There’s a big fuss going on in expat circles (or at the very least, there should be) about a news item saying that the European Court of Justice has ruled on a case in France regarding the remaining voting rights of the British residents living in the EU.
The ECJ ruled last Thursday that the British, being non EU-members following Brexit, have no voting rights within the block.
At El País we read: ‘The EU justice rules that British residents have lost European citizenship with Brexit. The ECJ clarifies that UK citizens cannot vote or be elected in municipal elections’.
In Spain, there are some bilateral agreements allowing votes in municipal elections for a number of countries. These include several Latin American states (but not all), plus Norway, New Zealand, Iceland, South Korea and – for some impenetrable reason – Trinidad & Tobago. Following the ruling of the ECJ, all of those nationals would also lose their right to vote in local elections.
With Brexit, the Brits lost their vote in the European elections (not that any continental MEP was ever going to speak for the 1,000,000 or so Brits living in Europe – while the British MEPs ignored us completely), but, we were assured, we would not only keep our vote in local (‘municipal’) elections, but would be able to continue to run as a candidate.
Indeed, despite the fact that most foreign residents don’t tune in to their local municipality, there are a modest number of foreign and even a few Brit councillors here and there in Spain.
Now it would follow that, if the ECJ authority takes precedence over any bilateral arrangement, that all non-EU foreigners – not just Brits – would lose whatever modest suffrage that they had enjoyed since 1999 (the first municipal elections in Spain where foreign EU citizens, then including Brits, could vote). In all, with the South Americans added in, at least a million votes would be removed from the ballot-boxes.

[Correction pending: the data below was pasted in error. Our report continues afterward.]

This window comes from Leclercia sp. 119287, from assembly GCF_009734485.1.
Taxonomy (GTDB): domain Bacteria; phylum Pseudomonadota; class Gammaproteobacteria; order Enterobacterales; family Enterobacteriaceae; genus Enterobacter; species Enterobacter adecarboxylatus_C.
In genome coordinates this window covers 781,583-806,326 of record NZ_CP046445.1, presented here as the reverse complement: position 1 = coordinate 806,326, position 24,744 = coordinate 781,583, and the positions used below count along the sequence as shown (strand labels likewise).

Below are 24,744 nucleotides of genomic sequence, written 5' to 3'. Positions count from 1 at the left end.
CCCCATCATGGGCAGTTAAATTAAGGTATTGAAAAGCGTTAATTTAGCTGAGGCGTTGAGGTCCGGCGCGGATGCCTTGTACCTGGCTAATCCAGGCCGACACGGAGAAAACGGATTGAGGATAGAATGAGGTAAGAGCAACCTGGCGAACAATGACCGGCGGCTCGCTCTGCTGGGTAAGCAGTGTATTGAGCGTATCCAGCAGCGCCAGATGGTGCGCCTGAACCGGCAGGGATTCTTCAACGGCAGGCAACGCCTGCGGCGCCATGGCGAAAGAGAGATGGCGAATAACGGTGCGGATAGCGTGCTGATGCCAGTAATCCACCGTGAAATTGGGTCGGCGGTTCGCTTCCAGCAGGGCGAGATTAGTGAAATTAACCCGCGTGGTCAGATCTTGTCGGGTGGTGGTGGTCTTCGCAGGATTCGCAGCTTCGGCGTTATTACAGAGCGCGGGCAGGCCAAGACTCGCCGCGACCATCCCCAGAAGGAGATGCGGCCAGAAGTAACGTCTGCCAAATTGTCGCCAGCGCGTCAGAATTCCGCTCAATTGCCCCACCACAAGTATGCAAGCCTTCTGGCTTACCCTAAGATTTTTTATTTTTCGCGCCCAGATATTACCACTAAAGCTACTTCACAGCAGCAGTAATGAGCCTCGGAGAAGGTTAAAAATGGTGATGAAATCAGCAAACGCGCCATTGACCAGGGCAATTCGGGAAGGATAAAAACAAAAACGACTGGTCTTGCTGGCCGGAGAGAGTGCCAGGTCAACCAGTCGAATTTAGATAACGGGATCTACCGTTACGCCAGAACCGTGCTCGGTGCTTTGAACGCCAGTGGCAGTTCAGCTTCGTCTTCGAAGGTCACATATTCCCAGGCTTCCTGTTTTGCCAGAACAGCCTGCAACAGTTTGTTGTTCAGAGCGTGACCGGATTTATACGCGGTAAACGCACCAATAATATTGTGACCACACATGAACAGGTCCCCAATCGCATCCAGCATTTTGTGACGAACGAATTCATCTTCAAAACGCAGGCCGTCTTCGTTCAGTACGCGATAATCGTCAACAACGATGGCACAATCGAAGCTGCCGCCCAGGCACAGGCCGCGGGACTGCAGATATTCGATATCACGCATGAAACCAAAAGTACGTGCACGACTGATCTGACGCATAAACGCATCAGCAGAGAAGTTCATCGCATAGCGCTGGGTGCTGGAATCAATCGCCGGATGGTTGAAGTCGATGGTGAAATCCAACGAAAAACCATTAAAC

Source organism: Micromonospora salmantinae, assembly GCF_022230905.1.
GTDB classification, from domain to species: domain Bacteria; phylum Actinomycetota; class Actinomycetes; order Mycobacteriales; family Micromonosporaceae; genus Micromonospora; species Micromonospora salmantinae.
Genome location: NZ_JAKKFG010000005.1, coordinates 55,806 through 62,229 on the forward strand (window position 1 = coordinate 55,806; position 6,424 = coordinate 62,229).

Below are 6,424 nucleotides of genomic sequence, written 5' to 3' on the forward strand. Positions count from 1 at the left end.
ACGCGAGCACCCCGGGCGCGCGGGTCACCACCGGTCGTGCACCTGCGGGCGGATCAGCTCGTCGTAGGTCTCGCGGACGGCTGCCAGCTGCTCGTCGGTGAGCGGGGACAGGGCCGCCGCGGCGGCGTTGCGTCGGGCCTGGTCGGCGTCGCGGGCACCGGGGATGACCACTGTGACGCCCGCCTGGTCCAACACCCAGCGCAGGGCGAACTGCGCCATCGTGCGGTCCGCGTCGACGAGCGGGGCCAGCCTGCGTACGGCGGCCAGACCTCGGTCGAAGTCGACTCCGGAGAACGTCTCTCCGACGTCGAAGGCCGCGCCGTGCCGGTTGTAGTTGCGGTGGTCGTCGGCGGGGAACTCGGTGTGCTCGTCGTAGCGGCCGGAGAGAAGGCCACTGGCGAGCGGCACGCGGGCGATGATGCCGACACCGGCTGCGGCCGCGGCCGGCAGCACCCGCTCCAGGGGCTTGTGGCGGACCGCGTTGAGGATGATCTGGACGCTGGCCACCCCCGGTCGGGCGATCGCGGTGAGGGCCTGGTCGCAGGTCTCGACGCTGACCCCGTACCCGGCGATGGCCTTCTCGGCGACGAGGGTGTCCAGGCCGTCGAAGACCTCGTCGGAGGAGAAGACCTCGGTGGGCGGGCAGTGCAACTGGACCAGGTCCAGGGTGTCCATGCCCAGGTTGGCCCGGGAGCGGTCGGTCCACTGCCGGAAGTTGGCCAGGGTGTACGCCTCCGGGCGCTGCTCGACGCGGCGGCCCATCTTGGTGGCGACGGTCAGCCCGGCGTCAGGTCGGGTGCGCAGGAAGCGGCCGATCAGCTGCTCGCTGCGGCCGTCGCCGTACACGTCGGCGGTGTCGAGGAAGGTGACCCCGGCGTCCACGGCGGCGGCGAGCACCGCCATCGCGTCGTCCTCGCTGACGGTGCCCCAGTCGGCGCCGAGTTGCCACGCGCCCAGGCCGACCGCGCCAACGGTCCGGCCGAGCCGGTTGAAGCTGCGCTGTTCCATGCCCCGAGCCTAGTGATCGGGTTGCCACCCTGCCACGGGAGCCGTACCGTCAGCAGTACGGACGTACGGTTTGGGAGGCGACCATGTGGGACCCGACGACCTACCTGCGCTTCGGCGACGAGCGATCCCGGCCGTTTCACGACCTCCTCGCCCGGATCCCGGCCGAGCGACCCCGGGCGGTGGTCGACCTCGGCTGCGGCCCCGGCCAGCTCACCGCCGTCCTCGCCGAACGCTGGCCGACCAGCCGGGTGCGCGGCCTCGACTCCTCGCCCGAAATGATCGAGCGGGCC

The problem is obvious. If the town hall must choose discrepancies or squabbles between voters and non-voters, it’s clear which way they will go. Why waste time on people who can’t vote for you – or indeed, against you?
The question is whether this is a storm in a tea-cup, or the future European policy. The British Embassy in Madrid says that ‘This judgement does not affect UK nationals’ right to vote and stand in local elections in Spain. These are provided by the bilateral agreement between the UK and Spain, which allows UK nationals who have lived in Spain for more than three years to vote and stand in local elections’.
The next local elections will be held in May 2023. We need to know: will we have the vote?
Now we need to hear from the Ministry of the Interior.
To be sure – It’s likely that nothing much will come of this – unless (and until) Vox gets into power.
Lenox Napier lives in Almería and writes about life in Spain at the Spanish Shilling and about Spanish politics and the economy for subscribers to his weekly email newsletter Business Over Tapas. Business Over Tapas is a key weekly newsletter about Spain – at around 4,000 words – sent out by subscription for just 60€ per year. You can subscribe here to stay well informed of Spanish current events.